Monday, 14 December 2009

Myra Connell - Two Poems


Such small buttons. Who’d have thought it?
And the chain so delicate, the cartoon keys,
so small for this tough woman with the skirt stretched straight
across her legs, the bloody tights, brick shoes.

The solid hips are right. The faded face.
I have effaced myself, she’d say, if so she spoke.
Rules are locked inside my chest and buttoned tight away
like breasts. What’s beneath the fabric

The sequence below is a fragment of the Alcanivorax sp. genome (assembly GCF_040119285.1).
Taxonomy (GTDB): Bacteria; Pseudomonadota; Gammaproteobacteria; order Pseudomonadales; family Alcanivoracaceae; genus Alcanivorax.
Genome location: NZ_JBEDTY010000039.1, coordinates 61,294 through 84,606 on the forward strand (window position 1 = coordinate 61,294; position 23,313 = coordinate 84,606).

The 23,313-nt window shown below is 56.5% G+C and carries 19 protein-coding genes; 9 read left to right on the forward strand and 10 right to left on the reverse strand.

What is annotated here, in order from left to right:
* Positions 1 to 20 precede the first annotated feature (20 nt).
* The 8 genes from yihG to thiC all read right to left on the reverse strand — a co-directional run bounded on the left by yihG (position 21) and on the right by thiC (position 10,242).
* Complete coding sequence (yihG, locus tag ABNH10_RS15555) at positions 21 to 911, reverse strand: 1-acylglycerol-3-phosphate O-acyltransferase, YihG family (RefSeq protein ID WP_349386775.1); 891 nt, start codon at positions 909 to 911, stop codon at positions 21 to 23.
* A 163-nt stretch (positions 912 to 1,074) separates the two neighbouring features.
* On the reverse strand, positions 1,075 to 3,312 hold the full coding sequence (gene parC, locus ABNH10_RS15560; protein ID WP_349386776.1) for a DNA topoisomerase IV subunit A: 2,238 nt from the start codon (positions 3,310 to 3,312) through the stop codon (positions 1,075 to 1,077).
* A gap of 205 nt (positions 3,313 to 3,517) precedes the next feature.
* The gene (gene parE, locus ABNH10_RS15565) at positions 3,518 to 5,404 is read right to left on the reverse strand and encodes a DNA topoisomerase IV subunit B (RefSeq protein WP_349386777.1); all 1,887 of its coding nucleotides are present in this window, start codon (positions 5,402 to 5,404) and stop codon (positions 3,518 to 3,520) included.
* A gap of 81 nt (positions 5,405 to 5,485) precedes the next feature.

I refuse to know.

The vegetable vendor

“The vegetable vendor raised her face: she was my grandmother.”
Italo Calvino, Invisible Cities, p 75.

Raise your face
from the piles of aubergines,
the onions, garlic bulbs. Look up.

My grandmother the vegetable seller,
who sat by her table in the market
plaiting into ropes the long leaves of the onions,
looked up and in her eyes I saw
the dining table, six chairs,
the tall-boy, dresser, all in matching oak,
carved flowers, which went with her from her father’s
to her husband’s house.

She had not been born to selling fruit.
Someone was at fault.

No comments: